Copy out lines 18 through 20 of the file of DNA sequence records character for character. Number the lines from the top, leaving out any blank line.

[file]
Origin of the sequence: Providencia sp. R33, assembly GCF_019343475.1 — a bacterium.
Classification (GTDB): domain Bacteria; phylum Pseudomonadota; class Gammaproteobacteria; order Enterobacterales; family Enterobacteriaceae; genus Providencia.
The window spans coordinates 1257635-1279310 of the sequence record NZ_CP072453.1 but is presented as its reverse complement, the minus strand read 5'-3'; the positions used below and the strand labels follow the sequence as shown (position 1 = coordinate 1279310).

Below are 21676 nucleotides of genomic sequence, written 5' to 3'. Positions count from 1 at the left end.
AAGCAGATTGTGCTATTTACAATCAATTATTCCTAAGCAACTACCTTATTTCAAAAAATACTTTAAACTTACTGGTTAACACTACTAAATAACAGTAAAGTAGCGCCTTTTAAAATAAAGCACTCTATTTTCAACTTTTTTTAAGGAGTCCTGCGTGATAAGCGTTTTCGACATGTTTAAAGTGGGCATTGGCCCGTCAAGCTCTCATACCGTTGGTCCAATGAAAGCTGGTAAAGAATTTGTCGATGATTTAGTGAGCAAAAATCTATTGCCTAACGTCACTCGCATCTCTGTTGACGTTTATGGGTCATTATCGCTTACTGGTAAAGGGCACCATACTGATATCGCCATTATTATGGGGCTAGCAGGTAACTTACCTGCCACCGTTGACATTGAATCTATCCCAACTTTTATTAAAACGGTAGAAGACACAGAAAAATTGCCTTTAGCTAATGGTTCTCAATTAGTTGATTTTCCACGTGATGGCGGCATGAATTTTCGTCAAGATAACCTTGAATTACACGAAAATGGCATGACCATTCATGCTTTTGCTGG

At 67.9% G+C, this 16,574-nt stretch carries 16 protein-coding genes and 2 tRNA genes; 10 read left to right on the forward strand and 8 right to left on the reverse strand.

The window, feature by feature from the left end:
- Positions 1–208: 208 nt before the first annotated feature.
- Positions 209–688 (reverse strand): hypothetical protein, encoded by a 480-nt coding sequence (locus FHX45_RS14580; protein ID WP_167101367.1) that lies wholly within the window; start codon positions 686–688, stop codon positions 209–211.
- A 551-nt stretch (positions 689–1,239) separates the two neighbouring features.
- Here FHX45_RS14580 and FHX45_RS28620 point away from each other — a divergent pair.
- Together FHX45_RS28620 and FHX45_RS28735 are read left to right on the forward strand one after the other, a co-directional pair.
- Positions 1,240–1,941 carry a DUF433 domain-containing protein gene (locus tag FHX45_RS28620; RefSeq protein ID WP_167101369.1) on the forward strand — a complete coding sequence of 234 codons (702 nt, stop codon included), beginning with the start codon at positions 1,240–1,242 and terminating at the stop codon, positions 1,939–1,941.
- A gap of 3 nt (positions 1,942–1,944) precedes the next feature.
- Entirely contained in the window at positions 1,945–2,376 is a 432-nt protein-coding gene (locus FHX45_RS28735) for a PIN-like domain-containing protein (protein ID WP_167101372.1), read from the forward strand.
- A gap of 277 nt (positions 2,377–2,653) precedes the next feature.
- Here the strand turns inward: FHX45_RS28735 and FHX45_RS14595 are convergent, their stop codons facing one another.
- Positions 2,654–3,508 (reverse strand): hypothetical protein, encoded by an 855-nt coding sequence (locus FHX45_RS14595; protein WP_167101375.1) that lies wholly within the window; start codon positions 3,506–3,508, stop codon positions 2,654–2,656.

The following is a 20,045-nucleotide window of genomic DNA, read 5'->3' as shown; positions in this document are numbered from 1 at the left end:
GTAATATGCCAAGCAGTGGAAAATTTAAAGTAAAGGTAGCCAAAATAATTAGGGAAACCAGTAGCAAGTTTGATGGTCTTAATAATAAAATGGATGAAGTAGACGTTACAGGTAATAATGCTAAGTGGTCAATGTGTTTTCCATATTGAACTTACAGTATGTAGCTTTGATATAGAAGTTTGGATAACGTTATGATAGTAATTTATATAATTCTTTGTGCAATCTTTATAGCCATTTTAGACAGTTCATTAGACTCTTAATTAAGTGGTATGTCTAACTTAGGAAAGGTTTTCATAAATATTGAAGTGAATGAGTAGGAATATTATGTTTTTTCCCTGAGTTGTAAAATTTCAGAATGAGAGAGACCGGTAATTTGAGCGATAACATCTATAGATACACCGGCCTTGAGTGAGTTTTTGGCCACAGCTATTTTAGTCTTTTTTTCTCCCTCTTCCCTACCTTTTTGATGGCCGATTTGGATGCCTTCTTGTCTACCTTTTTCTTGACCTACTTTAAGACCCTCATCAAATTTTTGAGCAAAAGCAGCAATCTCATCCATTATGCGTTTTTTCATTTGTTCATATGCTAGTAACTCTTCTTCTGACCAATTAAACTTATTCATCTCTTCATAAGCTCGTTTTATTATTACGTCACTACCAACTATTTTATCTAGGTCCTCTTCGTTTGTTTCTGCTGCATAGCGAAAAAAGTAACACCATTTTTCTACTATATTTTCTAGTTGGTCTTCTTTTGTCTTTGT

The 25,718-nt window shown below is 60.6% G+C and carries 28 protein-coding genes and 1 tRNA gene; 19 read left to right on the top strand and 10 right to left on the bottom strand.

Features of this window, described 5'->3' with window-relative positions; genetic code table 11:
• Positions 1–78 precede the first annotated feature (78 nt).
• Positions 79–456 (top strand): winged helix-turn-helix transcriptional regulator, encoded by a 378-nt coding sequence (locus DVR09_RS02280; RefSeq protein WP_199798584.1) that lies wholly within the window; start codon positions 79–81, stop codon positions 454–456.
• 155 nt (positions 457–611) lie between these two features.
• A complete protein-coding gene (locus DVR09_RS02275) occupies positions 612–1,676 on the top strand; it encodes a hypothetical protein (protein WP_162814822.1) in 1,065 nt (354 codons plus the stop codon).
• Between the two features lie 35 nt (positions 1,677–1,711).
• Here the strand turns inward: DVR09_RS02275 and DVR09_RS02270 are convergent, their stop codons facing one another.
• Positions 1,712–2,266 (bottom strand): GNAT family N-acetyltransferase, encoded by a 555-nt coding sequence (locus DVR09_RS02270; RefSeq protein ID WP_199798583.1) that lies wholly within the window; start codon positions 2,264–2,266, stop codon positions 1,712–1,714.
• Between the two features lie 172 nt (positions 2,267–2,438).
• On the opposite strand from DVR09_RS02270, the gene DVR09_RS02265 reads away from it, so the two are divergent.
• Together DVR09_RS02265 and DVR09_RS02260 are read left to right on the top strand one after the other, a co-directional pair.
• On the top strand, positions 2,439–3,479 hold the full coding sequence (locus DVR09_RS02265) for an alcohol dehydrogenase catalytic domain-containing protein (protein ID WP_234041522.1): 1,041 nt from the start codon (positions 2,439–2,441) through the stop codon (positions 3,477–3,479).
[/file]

- Positions 2,654–3,508 (reverse strand): hypothetical protein, encoded by an 855-nt coding sequence (locus FHX45_RS14595; protein WP_167101375.1) that lies wholly within the window; start codon positions 3,506–3,508, stop codon positions 2,654–2,656.

The following is a 20,045-nucleotide window of genomic DNA, read 5'->3' as shown; positions in this document are numbered from 1 at the left end:
GTAATATGCCAAGCAGTGGAAAATTTAAAGTAAAGGTAGCCAAAATAATTAGGGAAACCAGTAGCAAGTTTGATGGTCTTAATAATAAAATGGATGAAGTAGACGTTACAGGTAATAATGCTAAGTGGTCAATGTGTTTTCCATATTGAACTTACAGTATGTAGCTTTGATATAGAAGTTTGGATAACGTTATGATAGTAATTTATATAATTCTTTGTGCAATCTTTATAGCCATTTTAGACAGTTCATTAGACTCTTAATTAAGTGGTATGTCTAACTTAGGAAAGGTTTTCATAAATATTGAAGTGAATGAGTAGGAATATTATGTTTTTTCCCTGAGTTGTAAAATTTCAGAATGAGAGAGACCGGTAATTTGAGCGATAACATCTATAGATACACCGGCCTTGAGTGAGTTTTTGGCCACAGCTATTTTAGTCTTTTTTTCTCCCTCTTCCCTACCTTTTTGATGGCCGATTTGGATGCCTTCTTGTCTACCTTTTTCTTGACCTACTTTAAGACCCTCATCAAATTTTTGAGCAAAAGCAGCAATCTCATCCATTATGCGTTTTTTCATTTGTTCATATGCTAGTAACTCTTCTTCTGACCAATTAAACTTATTCATCTCTTCATAAGCTCGTTTTATTATTACGTCACTACCAACTATTTTATCTAGGTCCTCTTCGTTTGTTTCTGCTGCATAGCGAAAAAAGTAACACCATTTTTCTACTATATTTTCTAGTTGGTCTTCTTTTGTCTTTGT